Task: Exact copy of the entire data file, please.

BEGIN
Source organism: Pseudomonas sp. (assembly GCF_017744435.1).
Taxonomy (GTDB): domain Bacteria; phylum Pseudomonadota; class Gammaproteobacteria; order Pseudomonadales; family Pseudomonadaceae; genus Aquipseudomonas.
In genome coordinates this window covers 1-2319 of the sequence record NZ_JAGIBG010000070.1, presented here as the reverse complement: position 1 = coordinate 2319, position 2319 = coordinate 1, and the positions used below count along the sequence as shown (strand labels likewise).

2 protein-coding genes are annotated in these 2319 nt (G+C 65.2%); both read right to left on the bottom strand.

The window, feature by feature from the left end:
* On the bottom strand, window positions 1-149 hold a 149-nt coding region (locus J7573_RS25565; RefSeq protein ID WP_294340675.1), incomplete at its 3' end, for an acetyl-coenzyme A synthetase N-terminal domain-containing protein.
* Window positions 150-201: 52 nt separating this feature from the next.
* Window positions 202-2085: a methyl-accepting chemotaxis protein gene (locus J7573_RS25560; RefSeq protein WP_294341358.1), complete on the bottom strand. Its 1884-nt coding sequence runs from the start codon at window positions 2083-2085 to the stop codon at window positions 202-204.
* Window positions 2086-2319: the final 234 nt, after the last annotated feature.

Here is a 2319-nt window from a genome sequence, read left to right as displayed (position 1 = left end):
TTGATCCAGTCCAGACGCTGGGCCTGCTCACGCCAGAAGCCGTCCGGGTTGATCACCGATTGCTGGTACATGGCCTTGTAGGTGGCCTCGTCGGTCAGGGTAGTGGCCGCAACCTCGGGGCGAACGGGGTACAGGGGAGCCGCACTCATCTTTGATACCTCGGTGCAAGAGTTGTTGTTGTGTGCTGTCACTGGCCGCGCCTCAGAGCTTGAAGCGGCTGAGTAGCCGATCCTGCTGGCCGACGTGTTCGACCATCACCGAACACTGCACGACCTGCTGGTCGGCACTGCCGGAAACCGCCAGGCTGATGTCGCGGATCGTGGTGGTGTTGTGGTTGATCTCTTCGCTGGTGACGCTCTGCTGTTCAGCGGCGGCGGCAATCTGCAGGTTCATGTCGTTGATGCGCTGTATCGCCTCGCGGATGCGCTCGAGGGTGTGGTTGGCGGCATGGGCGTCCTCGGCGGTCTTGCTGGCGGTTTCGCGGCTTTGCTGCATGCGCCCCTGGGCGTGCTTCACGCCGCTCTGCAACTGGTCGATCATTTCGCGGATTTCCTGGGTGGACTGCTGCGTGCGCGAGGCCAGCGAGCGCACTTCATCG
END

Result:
Source organism: Pseudomonas sp. (assembly GCF_017744435.1).
Taxonomy (GTDB): domain Bacteria; phylum Pseudomonadota; class Gammaproteobacteria; order Pseudomonadales; family Pseudomonadaceae; genus Aquipseudomonas.
In genome coordinates this window covers 1-2319 of the sequence record NZ_JAGIBG010000070.1, presented here as the reverse complement: position 1 = coordinate 2319, position 2319 = coordinate 1, and the positions used below count along the sequence as shown (strand labels likewise).

2 protein-coding genes are annotated in these 2319 nt (G+C 65.2%); both read right to left on the bottom strand.

The window, feature by feature from the left end:
* On the bottom strand, window positions 1-149 hold a 149-nt coding region (locus J7573_RS25565; RefSeq protein ID WP_294340675.1), incomplete at its 3' end, for an acetyl-coenzyme A synthetase N-terminal domain-containing protein.
* Window positions 150-201: 52 nt separating this feature from the next.
* Window positions 202-2085: a methyl-accepting chemotaxis protein gene (locus J7573_RS25560; RefSeq protein WP_294341358.1), complete on the bottom strand. Its 1884-nt coding sequence runs from the start codon at window positions 2083-2085 to the stop codon at window positions 202-204.
* Window positions 2086-2319: the final 234 nt, after the last annotated feature.

Here is a 2319-nt window from a genome sequence, read left to right as displayed (position 1 = left end):
TTGATCCAGTCCAGACGCTGGGCCTGCTCACGCCAGAAGCCGTCCGGGTTGATCACCGATTGCTGGTACATGGCCTTGTAGGTGGCCTCGTCGGTCAGGGTAGTGGCCGCAACCTCGGGGCGAACGGGGTACAGGGGAGCCGCACTCATCTTTGATACCTCGGTGCAAGAGTTGTTGTTGTGTGCTGTCACTGGCCGCGCCTCAGAGCTTGAAGCGGCTGAGTAGCCGATCCTGCTGGCCGACGTGTTCGACCATCACCGAACACTGCACGACCTGCTGGTCGGCACTGCCGGAAACCGCCAGGCTGATGTCGCGGATCGTGGTGGTGTTGTGGTTGATCTCTTCGCTGGTGACGCTCTGCTGTTCAGCGGCGGCGGCAATCTGCAGGTTCATGTCGTTGATGCGCTGTATCGCCTCGCGGATGCGCTCGAGGGTGTGGTTGGCGGCATGGGCGTCCTCGGCGGTCTTGCTGGCGGTTTCGCGGCTTTGCTGCATGCGCCCCTGGGCGTGCTTCACGCCGCTCTGCAACTGGTCGATCATTTCGCGGATTTCCTGGGTGGACTGCTGCGTGCGCGAGGCCAGCGAGCGCACTTCATCG